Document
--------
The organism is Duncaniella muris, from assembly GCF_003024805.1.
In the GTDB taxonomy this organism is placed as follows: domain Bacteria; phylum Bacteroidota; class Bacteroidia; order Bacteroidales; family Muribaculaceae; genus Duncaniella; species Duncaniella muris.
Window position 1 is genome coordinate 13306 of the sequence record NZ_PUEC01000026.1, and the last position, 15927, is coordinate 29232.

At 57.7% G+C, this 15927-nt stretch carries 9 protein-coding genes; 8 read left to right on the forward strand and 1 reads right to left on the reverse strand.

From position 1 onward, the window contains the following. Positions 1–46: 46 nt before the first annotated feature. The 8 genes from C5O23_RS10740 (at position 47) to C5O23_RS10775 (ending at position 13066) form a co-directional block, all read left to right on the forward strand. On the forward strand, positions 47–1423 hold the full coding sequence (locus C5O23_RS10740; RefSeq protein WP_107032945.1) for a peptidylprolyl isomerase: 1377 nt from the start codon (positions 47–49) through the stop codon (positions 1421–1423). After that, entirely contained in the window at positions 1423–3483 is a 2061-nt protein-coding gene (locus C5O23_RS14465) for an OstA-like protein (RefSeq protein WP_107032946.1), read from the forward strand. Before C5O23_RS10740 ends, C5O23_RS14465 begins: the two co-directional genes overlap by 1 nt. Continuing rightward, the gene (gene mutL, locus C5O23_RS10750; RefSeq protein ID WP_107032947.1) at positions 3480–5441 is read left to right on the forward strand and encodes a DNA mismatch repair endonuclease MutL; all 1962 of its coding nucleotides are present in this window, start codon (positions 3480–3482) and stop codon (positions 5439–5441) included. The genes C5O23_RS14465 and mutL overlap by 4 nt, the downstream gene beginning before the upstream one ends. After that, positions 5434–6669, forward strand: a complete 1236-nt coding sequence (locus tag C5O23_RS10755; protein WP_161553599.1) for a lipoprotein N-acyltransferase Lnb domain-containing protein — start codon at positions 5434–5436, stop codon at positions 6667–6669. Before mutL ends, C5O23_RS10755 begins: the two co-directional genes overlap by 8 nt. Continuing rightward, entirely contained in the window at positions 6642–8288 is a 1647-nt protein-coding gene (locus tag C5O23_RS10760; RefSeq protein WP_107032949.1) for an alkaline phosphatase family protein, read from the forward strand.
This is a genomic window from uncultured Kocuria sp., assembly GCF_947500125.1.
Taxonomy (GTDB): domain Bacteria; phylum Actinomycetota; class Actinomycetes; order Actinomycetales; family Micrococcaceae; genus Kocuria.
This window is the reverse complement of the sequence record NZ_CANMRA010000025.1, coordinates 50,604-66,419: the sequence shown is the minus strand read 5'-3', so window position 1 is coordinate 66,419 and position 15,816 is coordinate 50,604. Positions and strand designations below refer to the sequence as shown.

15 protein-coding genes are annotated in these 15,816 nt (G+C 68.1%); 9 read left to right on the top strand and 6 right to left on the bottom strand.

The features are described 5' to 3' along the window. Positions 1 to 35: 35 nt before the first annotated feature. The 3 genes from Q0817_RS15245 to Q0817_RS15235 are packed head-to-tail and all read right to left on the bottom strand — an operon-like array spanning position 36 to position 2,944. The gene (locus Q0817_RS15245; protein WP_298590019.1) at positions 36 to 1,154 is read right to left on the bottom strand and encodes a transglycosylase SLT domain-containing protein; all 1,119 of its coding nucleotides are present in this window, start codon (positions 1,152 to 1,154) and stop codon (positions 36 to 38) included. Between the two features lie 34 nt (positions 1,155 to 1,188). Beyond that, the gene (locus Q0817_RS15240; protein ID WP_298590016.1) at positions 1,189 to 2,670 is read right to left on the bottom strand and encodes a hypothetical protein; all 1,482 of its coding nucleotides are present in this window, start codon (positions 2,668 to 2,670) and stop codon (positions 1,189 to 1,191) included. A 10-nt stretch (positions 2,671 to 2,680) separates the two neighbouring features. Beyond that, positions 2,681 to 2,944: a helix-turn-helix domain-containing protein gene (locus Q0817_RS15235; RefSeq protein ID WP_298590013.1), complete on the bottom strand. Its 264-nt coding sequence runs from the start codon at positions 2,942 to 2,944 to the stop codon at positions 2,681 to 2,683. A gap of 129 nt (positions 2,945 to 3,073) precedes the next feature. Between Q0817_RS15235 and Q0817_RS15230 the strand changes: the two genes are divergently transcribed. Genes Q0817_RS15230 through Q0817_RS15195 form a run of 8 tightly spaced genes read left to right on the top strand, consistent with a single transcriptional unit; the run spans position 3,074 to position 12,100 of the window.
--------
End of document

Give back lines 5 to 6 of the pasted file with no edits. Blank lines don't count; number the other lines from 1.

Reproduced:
From position 1 onward, the window contains the following. Positions 1–46: 46 nt before the first annotated feature. The 8 genes from C5O23_RS10740 (at position 47) to C5O23_RS10775 (ending at position 13066) form a co-directional block, all read left to right on the forward strand. On the forward strand, positions 47–1423 hold the full coding sequence (locus C5O23_RS10740; RefSeq protein WP_107032945.1) for a peptidylprolyl isomerase: 1377 nt from the start codon (positions 47–49) through the stop codon (positions 1421–1423). After that, entirely contained in the window at positions 1423–3483 is a 2061-nt protein-coding gene (locus C5O23_RS14465) for an OstA-like protein (RefSeq protein WP_107032946.1), read from the forward strand. Before C5O23_RS10740 ends, C5O23_RS14465 begins: the two co-directional genes overlap by 1 nt. Continuing rightward, the gene (gene mutL, locus C5O23_RS10750; RefSeq protein ID WP_107032947.1) at positions 3480–5441 is read left to right on the forward strand and encodes a DNA mismatch repair endonuclease MutL; all 1962 of its coding nucleotides are present in this window, start codon (positions 3480–3482) and stop codon (positions 5439–5441) included. The genes C5O23_RS14465 and mutL overlap by 4 nt, the downstream gene beginning before the upstream one ends. After that, positions 5434–6669, forward strand: a complete 1236-nt coding sequence (locus tag C5O23_RS10755; protein WP_161553599.1) for a lipoprotein N-acyltransferase Lnb domain-containing protein — start codon at positions 5434–5436, stop codon at positions 6667–6669. Before mutL ends, C5O23_RS10755 begins: the two co-directional genes overlap by 8 nt. Continuing rightward, entirely contained in the window at positions 6642–8288 is a 1647-nt protein-coding gene (locus tag C5O23_RS10760; RefSeq protein WP_107032949.1) for an alkaline phosphatase family protein, read from the forward strand.
This is a genomic window from uncultured Kocuria sp., assembly GCF_947500125.1.